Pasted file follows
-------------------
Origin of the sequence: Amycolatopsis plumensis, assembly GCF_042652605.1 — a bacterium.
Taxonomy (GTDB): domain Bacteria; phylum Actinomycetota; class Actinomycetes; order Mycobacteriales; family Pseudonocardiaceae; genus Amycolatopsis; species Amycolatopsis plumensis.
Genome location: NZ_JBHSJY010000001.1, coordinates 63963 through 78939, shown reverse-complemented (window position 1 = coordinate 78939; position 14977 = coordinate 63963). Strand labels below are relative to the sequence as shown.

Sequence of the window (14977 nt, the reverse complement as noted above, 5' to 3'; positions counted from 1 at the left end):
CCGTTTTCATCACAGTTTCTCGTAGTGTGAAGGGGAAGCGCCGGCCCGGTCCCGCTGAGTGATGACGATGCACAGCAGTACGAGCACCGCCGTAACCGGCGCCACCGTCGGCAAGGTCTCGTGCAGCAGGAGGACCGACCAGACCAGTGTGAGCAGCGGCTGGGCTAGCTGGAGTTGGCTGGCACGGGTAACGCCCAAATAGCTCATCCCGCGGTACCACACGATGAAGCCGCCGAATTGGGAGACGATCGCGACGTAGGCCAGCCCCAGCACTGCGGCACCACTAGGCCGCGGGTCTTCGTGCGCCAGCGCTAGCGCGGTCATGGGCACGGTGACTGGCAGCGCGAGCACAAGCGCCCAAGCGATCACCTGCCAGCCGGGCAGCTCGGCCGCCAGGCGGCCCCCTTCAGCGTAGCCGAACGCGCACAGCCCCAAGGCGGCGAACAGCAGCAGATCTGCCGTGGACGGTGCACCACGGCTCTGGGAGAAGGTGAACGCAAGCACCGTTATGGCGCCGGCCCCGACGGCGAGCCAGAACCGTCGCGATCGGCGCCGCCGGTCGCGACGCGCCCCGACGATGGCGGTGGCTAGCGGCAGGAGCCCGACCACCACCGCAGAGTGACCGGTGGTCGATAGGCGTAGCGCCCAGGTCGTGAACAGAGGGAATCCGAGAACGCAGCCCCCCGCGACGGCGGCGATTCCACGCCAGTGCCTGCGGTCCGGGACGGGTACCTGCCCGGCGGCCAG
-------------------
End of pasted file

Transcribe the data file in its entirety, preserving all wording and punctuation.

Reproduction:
Origin of the sequence: Amycolatopsis plumensis, assembly GCF_042652605.1 — a bacterium.
Taxonomy (GTDB): domain Bacteria; phylum Actinomycetota; class Actinomycetes; order Mycobacteriales; family Pseudonocardiaceae; genus Amycolatopsis; species Amycolatopsis plumensis.
Genome location: NZ_JBHSJY010000001.1, coordinates 63963 through 78939, shown reverse-complemented (window position 1 = coordinate 78939; position 14977 = coordinate 63963). Strand labels below are relative to the sequence as shown.

Sequence of the window (14977 nt, the reverse complement as noted above, 5' to 3'; positions counted from 1 at the left end):
CCGTTTTCATCACAGTTTCTCGTAGTGTGAAGGGGAAGCGCCGGCCCGGTCCCGCTGAGTGATGACGATGCACAGCAGTACGAGCACCGCCGTAACCGGCGCCACCGTCGGCAAGGTCTCGTGCAGCAGGAGGACCGACCAGACCAGTGTGAGCAGCGGCTGGGCTAGCTGGAGTTGGCTGGCACGGGTAACGCCCAAATAGCTCATCCCGCGGTACCACACGATGAAGCCGCCGAATTGGGAGACGATCGCGACGTAGGCCAGCCCCAGCACTGCGGCACCACTAGGCCGCGGGTCTTCGTGCGCCAGCGCTAGCGCGGTCATGGGCACGGTGACTGGCAGCGCGAGCACAAGCGCCCAAGCGATCACCTGCCAGCCGGGCAGCTCGGCCGCCAGGCGGCCCCCTTCAGCGTAGCCGAACGCGCACAGCCCCAAGGCGGCGAACAGCAGCAGATCTGCCGTGGACGGTGCACCACGGCTCTGGGAGAAGGTGAACGCAAGCACCGTTATGGCGCCGGCCCCGACGGCGAGCCAGAACCGTCGCGATCGGCGCCGCCGGTCGCGACGCGCCCCGACGATGGCGGTGGCTAGCGGCAGGAGCCCGACCACCACCGCAGAGTGACCGGTGGTCGATAGGCGTAGCGCCCAGGTCGTGAACAGAGGGAATCCGAGAACGCAGCCCCCCGCGACGGCGGCGATTCCACGCCAGTGCCTGCGGTCCGGGACGGGTACCTGCCCGGCGGCCAG